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September 8th, 2008
Segment Three from Full Episode
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  • 40 percent of our nation’s high schools don’t offer college prep classes.
  • The U.S. Chamber of Commerce gives most states a C, D, or F in preparing kids for the workplace.
  • In 1970, the average college graduate earned around 45 percent more than a high school graduate. Today, the gap is 84 percent.



  • Lisa F.

    I was surprised to see the range of schools available to our nation’s children and the differences in resources and teaching style each school possessed. As we move forward in the educational system and experimental teaching and learning environments, what are we doing to alter or incorporate results found in the experimental schools back in the traditional schools? It seems as if nothing is happening because of political (and financial!) barriers…

  • Daniel R

    Watched the program last night. I was astounded by the story of the Finnish exchange student who would not receive credit for a year’s worth of studying in an American high school.

  • Lisa J Williams

    I enjoyed this show and was wondering if it will be repeated.

  • Scott S

    The idea of being accountable is not new. Placing the accountability on the schools, administration and teachers seems a bit one sided. What is the consequence to the student that does not pass or the parent of that student? I saw a t-shirt the other day that had the words, “genius by birth-slacker by choice”. The overall attitude of entitlement to everything has had a drastic effect on people in the United States. The chance to get rich quick is always a possibility which is great but if you don’t get rich you have to work. The aspiration of being a pro sports player is in the mind many youth. To earn $25 million a year to have fun, that would definitely be something to look forward to and dream about. “You can lead a horse to water but you can’t make it drink.”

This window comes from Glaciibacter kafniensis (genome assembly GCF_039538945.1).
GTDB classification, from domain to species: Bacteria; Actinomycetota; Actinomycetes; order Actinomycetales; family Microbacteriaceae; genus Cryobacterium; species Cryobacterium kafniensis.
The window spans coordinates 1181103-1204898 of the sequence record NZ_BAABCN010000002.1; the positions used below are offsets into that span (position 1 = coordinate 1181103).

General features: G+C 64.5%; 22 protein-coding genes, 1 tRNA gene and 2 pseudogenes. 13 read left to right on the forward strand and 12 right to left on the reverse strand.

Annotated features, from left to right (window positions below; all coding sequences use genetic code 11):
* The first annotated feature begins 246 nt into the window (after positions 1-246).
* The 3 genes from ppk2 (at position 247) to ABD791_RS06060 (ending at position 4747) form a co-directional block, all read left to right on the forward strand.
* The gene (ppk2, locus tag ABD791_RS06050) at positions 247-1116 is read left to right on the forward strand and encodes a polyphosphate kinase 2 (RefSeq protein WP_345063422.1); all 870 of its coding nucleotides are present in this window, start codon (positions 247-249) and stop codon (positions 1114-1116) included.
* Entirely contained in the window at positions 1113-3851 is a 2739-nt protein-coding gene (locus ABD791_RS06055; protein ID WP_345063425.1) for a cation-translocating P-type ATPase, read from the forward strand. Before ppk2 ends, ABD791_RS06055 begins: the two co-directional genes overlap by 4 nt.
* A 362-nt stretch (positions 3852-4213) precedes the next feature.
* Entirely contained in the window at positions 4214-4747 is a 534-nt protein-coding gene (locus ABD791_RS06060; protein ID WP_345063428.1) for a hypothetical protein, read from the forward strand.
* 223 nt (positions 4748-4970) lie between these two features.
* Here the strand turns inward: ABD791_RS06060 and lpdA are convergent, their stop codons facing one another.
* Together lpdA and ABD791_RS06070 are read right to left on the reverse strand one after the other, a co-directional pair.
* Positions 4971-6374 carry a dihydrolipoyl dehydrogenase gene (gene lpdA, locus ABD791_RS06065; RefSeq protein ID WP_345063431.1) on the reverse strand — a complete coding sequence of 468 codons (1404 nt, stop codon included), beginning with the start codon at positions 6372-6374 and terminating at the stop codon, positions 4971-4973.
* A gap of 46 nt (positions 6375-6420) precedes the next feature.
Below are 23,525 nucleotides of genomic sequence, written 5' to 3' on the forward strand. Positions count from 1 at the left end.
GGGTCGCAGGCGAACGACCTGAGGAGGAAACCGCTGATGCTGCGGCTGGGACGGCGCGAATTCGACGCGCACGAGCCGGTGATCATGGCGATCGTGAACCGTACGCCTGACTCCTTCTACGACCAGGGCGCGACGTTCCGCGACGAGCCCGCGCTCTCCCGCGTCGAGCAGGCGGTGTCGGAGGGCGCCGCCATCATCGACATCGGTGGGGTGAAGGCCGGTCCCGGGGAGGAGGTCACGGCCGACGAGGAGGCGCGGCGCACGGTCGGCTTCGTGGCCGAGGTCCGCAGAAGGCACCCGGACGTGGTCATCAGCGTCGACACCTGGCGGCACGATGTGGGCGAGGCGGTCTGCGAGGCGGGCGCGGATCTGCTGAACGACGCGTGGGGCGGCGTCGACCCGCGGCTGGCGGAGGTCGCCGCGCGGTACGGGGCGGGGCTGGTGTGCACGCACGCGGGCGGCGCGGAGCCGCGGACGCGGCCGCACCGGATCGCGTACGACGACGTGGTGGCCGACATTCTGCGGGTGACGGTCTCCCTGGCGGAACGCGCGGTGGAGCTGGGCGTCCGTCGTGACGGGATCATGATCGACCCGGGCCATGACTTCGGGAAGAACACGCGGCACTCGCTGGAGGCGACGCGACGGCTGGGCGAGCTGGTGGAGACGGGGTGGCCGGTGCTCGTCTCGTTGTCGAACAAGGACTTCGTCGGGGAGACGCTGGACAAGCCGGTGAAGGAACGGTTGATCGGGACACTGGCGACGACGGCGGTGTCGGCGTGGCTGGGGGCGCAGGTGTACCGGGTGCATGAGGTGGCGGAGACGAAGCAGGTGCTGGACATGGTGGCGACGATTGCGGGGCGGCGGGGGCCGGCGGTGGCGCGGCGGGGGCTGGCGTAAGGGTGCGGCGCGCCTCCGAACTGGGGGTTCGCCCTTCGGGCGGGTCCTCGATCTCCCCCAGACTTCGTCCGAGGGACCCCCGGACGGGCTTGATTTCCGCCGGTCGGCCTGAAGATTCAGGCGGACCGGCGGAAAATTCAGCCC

When comparisons are done with other countries should it be apples to apples? How many students of different languages does Finland teach in their elementary and secondary schools? I know of a school that has students from over 29 different countries attending. What is the data for turnover in the schools?

    I believe that accountability is good but all that are involved have to be accountable not just the schools. Most schools do not have a choice as to which students they can or cannot teach. Public education is a right and the United States is a melting pot where all can receive an education.

  • Sheri

    If close to half of our schools aren’t teaching college prep classes and the chamber of commerce gives lows grades for preparing students for the workplace, WHAT ARE WE DOING IN OUR SCHOOLS? I could understand doing better with one over the other, but both being low isn’t helping our children become productive in society. Are we focused on extracurricular activities more than learning? Why is there such a gap in our schools?

  • kevin d

    As the video shows, there are many more types of schools available than ever before. I feel that a diversity of school programs is good for education – as long as the goals and results are measured, recorded, and matched against national standards for assessment. Home schooling, charter schools, specialty technology schools all have their strengths, but they should contribute to the overall excellence of U.S. students compared to other countries and U.S. national goals.

  • John

    I would like to state: Japans schools have the bad children removed and are not allowed to attend school. Plus the pressure of shame to the student’s family who would do poorly in school. Also with the other Europen Nation where are the children of the low ability and performance. They are some where else. With the NCLB act it was geared to get ride of low in come school districts and to move those students out to religous schools. This was George BUSH Idea! No it was in the Johnson era, but Little George thought it would work on his watch. Yes it was a joint effort with the Democrates, but the Money went to the IRAQ War! It is no longer needed to help the childrens education!

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